Chevreul’s theories of colour

Michel-Eugene Chevreul was born in Angers, France in 1786. His career started at the age of 17 in the Museum of Natural History in Paris assisting with work on the chemical analysis of samples.

In 1824, he became director of the dye-works at Gobelins, the royal tapestry factory. It was through his work there that he developed a number of theories of colour which influenced not just artists but a range of artisans working in applied and decorative arts.

Chevreul’s work at Gobelins

His interest in colour theory started with a complaint from the weavers within the factory. They claimed that samples of black thread from the dye works were different in hue or at least they looked different when viewed alongside other colours in a tapestry.

Chevreul investigated and discovered that the cause was not the colour itself but the perception of it when seen alongside other colours. Based on this he produced the first general rules of the psychological effects of colour.

Law of simultaneous contrast

Chevreul outlined his theory of simultaneous contrast in The Principles of Harmony and Contrast of Colours and their Application to the Arts published in 1839.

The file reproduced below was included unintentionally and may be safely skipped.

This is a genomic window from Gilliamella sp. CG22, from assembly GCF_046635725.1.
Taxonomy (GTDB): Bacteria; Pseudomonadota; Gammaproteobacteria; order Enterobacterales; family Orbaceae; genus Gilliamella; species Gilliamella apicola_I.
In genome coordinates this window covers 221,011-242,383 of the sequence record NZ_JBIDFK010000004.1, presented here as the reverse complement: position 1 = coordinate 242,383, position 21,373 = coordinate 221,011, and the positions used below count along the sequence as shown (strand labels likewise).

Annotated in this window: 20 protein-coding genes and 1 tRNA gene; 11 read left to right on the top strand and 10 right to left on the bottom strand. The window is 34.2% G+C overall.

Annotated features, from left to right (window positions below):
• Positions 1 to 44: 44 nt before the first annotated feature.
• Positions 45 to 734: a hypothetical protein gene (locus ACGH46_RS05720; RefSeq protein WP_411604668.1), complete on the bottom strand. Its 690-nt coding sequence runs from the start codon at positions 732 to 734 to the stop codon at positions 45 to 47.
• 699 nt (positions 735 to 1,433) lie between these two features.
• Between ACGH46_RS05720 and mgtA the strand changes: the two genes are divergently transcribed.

Simultaneous contrast of two tones

He noted that the brain exaggerates differences in order to perceive them better. If, for example, two samples of the same tone, one lighter and one darker, are placed side-by-side the lighter sample will appear even lighter and the dark sample even darker than if they are viewed separately.

Simultaneous contrast of colour

This observation applied to both the lightness of samples as well as hues and to explain this Chevreul  used the concept of complementary colours. Chevreul produced a colour wheel showing colours and their complementaries. An example of a colour wheel is shown below.

Example of a colour wheel showing complementary colours

This, and other existing laws of colour, helped Chevreul to explain why the weavers thought that they were being given different colours of black thread.

Chevreul concluded that when the black threads were placed against blue they took on an orange tint, the complementary colour of blue. Similarly, when the thread was seen against violet the black had a hint of the complementary colour of yellow. It was this perception that convinced the weavers that they been given different colours of black thread.

Simultaneous contrast of complementary colours

A similar effect can be perceived with complementary colours. If, for example, red and green are juxtaposed the red will appear redder as it is being influenced by the perception of the complementary colour of green, which is red. Similarly, the perception of the green will be influenced by the green being the complementary colour of the red.

Simultaneous contrast of similar colours